- Feel Good Friday — Everyone has something they are proud of. Have students post positive “I Am” statements around the school. Students can also wear an outfit that makes them feel confident. Use this coloring sheet for students to create their “I Am” statements.
Optional fundraising focus: Add a giveback element to the week by highlighting how it feels good to do good. Leading up to the week, have students focus on things they can do to support their school or community like creating a team page to contribute to the school’s fundraising goal. Students can create their own challenges and plans of action to raise money.
5. Create a health. moves. minds. Field Day
I think field day might be every kid’s favorite day of the school year. This year consider making your field day a health. moves. minds. event by focusing your theme on how it’s important to take care of your mind and body.
- Use your traditional field day activities, but add a few activities that focus on mindfulness, being kind, or teamwork. Here is a great list of activities to consider adding to your field day (register for health.moves.minds. now to get access). We even have ideas for a virtual field day for families to complete at home.
- Consider being open with your students about how it has been a difficult year and we want to end the school year with a field day that’s fun and allows us to do things that focus on taking care of our mind and body.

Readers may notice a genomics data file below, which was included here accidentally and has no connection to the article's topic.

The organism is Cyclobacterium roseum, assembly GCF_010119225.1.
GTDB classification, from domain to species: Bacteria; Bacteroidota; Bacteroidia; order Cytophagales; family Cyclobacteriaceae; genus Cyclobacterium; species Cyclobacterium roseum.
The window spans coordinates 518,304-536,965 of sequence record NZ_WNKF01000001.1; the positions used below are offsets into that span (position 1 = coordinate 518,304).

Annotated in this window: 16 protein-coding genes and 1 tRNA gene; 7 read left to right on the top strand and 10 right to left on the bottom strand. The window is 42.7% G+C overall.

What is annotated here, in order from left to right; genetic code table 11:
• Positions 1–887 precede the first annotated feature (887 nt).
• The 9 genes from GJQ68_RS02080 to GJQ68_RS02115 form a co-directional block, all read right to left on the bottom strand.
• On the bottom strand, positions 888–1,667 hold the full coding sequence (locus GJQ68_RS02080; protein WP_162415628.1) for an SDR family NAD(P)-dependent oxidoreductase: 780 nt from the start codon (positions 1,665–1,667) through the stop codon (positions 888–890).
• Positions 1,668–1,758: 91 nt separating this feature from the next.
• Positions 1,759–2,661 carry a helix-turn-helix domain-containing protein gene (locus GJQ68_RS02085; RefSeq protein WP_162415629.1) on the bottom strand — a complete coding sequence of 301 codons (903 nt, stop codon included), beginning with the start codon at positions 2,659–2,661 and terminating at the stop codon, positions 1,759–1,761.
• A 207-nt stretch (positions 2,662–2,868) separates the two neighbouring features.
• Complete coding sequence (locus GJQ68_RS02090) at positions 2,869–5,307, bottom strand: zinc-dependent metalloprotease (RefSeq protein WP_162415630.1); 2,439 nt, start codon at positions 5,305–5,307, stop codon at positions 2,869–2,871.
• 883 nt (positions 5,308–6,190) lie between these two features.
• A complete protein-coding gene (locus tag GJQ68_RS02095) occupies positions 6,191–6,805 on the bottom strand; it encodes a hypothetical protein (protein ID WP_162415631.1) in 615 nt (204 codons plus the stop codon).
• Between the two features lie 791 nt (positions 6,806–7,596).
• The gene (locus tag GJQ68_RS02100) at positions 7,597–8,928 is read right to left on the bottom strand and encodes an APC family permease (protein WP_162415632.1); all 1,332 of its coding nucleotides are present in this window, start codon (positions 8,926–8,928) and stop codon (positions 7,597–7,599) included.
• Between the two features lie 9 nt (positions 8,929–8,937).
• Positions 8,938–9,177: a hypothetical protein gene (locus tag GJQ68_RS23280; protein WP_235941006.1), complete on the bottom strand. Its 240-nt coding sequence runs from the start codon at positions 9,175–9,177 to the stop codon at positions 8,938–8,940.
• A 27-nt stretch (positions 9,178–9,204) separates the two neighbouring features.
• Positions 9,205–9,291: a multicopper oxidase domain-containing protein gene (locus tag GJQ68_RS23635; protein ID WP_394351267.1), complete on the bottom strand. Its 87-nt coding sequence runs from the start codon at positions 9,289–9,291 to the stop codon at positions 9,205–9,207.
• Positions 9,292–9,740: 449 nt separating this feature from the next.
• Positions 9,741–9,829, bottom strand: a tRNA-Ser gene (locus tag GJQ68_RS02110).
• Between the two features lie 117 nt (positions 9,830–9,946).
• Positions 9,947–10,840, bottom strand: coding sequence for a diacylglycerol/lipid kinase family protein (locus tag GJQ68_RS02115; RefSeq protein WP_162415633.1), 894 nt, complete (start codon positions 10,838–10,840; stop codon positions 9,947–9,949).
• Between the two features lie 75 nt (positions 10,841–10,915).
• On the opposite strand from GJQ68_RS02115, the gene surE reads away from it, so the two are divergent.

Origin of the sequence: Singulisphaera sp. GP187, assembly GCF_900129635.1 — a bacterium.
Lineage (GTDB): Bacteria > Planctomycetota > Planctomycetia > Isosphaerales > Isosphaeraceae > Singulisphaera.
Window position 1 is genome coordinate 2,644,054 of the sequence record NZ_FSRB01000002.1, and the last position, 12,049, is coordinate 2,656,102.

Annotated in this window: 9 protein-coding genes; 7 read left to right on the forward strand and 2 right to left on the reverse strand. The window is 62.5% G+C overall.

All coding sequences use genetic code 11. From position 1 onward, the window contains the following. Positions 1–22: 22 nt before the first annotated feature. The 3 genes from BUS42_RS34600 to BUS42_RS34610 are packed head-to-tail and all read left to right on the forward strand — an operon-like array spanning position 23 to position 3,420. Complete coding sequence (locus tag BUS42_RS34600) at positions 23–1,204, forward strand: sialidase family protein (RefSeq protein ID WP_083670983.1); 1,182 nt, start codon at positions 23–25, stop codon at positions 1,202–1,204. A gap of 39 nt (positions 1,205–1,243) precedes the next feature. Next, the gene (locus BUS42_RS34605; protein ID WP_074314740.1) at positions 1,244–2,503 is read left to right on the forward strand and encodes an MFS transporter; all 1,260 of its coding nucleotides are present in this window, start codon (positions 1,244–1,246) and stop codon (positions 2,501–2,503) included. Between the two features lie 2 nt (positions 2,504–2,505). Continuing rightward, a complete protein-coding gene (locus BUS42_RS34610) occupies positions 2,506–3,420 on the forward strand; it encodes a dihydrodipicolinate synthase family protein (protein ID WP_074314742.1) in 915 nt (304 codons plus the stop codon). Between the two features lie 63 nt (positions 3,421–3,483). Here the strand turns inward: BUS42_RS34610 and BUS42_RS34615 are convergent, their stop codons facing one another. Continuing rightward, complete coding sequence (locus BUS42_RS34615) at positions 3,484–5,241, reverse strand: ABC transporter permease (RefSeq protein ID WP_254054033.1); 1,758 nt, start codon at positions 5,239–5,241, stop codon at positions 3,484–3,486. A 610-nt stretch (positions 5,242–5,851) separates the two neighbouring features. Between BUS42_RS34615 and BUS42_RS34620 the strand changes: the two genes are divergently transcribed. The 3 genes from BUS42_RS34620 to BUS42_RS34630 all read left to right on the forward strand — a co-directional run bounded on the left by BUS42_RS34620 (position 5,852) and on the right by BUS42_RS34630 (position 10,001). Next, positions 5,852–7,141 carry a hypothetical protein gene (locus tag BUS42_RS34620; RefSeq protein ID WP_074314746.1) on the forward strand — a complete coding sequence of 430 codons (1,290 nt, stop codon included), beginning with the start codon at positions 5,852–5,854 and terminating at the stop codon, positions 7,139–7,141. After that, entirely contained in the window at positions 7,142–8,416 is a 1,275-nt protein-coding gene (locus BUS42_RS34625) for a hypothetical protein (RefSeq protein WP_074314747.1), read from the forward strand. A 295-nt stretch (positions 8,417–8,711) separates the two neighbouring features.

- Not all activities have to focus on physical activity — you can create coloring corners, have a room with dimmed lights and soft music playing where students can journal or practice stretching poses.
Optional fundraising focus: Encourage students to raise money leading up to the field day. During the field day post various items you want to purchase for your health and PE program and let students vote on the piece of equipment that will be purchased with the money raised.
Fun and kindness don’t have to be canceled! I hope these ideas sparked other ideas for you to celebrate being kind, having fun, and overcoming challenges from this very different school year. Please share your ideas with us and take care of yourself!
- About health. moves. minds.
- Educational Resources for health. moves. minds.
- Video Testimonials (share with your administrator)
Michelle Carter is director of educational content and programs at SHAPE America. She is a former health and physical educator for District of Columbia Public Schools. Follow her on Twitter @HPEmichelle or email her at firstname.lastname@example.org